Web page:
Kittikoy, My CLI Journey

Free-roaming cats are a wonderful part of the experience of living in Istanbul, Turkey

I am humbled and excited to have reached this far in Flatiron’s Software Engineering Program. This has been a completely new learning experience for me and one of the steepest learning curves. I am becoming comfortable with encountering the challenges of each lab and the process of research and problem solving each one requires. It really is a new way of thinking, not just a new language but a way to approach knowledge acquisition.

At the end of my Command Line Interface (CLI) project now, many of the concepts I was learning in the lessons have come together. Gems are amazing tools that allow us to benefit from the contributions of other developers as we create our own applications. Publicly available information in Application Programming Interfaces (APIs) are also incredibly helpful. It was intimidating at first to look at one, especially considering I would have to somehow pull some parts of that information into my own program — without copy & paste! The RestClient and JSON.parse methods made it so easy to incorporate this dynamic information.

My project, cats.cli, allows users to learn about various cat breeds at a fictional organization called Kittikoy and to select a cat type to adopt. Because my family loves cats and I recently moved to Istanbul — a city of cats — I wanted to incorporate our feline friends into my project. I was happy to find an API with the information I would need to create it.

What an API endpoint looks like

Istanbul is filled with cats. They live freely in the streets and both the government and average citizens feed them. Injured cats are treated and returned. The cats are friendly and full of personality, making every walking experience interesting and a bit comical. People can and do just pick them up and keep them as pets also. We have many cats visit our garden throughout the day and we get to feed and play with them. My son loves this new kind of life immersed among cats. He has bonded with several of them and really enjoys holding them. It has helped him through the difficult times brought on by COVID-related restrictions. This project honors both our new environment and my son’s experiences. “Koy” means village in Turkish so the organization’s name means Cat Village. The application gives users access to a list of cat breeds and allows them to learn more about one breed’s origins, descriptions, and temperaments. Then, the user can choose to adopt the cat of that breed or learn more about another breed.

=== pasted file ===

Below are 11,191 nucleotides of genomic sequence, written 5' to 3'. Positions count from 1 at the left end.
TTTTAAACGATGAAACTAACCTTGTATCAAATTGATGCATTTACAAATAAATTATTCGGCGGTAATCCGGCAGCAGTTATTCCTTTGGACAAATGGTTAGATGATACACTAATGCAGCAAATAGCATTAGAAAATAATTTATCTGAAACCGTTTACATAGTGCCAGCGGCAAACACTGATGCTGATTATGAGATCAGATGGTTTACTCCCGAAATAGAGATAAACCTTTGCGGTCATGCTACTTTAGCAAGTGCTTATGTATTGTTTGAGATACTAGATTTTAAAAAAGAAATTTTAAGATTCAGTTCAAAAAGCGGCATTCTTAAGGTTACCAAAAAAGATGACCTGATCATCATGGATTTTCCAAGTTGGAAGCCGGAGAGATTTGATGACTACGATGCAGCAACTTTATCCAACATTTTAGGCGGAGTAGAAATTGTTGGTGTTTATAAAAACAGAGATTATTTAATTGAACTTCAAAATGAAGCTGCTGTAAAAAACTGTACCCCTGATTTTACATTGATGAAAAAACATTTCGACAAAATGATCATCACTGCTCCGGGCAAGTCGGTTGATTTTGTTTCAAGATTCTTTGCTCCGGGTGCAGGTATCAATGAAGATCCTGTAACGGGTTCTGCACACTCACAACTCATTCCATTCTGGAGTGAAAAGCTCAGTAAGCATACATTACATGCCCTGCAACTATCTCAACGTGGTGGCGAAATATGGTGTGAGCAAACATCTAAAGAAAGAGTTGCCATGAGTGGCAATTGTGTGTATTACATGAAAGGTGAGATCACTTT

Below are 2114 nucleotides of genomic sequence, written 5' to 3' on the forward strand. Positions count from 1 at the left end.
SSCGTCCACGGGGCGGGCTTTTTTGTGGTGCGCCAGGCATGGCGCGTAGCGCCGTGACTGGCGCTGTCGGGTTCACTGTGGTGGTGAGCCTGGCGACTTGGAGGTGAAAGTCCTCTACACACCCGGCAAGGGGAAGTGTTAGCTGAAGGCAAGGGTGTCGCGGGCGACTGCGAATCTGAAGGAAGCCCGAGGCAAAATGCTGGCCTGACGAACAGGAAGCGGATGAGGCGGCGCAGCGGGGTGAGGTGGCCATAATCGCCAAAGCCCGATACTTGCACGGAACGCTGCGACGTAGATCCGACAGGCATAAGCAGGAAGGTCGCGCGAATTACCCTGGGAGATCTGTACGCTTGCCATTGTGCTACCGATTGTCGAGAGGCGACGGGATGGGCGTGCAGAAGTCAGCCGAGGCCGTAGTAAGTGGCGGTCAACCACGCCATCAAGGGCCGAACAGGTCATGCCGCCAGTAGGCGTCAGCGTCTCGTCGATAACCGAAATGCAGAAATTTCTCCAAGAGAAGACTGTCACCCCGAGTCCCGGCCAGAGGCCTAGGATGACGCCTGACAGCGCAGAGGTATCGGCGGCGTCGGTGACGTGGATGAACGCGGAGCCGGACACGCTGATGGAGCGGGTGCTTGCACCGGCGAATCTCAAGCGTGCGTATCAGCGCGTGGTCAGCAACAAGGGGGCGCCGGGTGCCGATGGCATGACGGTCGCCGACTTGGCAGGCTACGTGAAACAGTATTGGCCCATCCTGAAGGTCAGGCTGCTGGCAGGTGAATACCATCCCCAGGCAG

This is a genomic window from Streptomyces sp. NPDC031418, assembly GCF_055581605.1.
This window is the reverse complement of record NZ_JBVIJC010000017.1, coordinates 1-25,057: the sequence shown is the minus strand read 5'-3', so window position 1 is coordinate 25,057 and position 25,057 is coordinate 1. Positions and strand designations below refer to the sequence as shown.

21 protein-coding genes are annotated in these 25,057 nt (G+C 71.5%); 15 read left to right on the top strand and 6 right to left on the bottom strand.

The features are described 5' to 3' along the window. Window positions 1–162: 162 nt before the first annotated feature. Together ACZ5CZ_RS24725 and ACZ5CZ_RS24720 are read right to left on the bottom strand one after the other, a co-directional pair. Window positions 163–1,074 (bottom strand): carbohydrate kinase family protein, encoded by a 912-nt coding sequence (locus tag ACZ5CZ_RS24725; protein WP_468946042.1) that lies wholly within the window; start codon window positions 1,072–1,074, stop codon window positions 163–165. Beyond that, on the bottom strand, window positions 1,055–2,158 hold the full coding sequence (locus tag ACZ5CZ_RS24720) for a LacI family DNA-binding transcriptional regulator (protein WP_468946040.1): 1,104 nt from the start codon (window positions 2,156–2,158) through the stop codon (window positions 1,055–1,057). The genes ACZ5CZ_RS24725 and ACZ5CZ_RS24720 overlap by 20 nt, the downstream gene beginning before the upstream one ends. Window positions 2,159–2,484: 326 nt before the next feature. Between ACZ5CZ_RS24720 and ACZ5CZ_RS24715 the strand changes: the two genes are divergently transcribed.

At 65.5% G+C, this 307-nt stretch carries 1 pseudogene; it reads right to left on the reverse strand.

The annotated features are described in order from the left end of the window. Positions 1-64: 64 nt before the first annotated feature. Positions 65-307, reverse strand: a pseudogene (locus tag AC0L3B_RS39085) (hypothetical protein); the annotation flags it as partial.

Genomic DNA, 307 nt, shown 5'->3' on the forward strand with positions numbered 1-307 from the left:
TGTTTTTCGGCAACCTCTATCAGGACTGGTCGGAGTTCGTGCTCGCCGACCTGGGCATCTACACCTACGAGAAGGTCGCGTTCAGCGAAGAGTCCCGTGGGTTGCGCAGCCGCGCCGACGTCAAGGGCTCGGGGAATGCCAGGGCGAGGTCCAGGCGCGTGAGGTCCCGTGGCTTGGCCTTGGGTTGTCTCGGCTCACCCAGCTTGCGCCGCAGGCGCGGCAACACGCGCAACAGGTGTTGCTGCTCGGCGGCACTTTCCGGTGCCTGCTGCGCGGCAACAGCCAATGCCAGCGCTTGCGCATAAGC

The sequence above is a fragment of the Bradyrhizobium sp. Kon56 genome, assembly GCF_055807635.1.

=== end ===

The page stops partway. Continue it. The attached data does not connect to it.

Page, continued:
Developing the CLI class was the most interesting part of this project. Creating even this simple interaction between the user and the program was very exciting. I finally got to see the utility of the various methods we have learned. After being stuck way too long with an error message, I learned the value of the .capitalize method in converting user input into a form the application could recognize. Simple but so important for functionality. Then I discovered that .capitalize makes all but the first letter of the first word of input lower case. This was a problem for the Russian Blue breed my son wanted to learn more about! Some pair programming with my classmates led to a final solution using .split, .capitalize, and .join. Here’s what it looks like:

def cat_selection

I also used some simple metaprogramming to retrieve some of the data from the API. The two lines of code here eliminate the need for manually setting up attribute variables and avoid possible errors. Here, the program will iterate over the key-value pairs in the API hashes and retrieve the pairs when k matches any of the attributes I want.

attr_accessor :name, :temperament, :origin, :description

I learned how to call methods within other methods and methods within themselves. Another important concept was the control flow. Because users can input various answers, it is crucial for the program to have a set of methods ready to respond to those answers, especially to make sure the user is never left with just an error message or kicked out of the application unexpectedly. User experience is ultimately the most important component. If someone cannot use it successfully, they will not come back. To work through all the big and small errors and to finally have a simple application run successfully brings such a feeling of accomplishment. I am humbly excited to continue on this journey.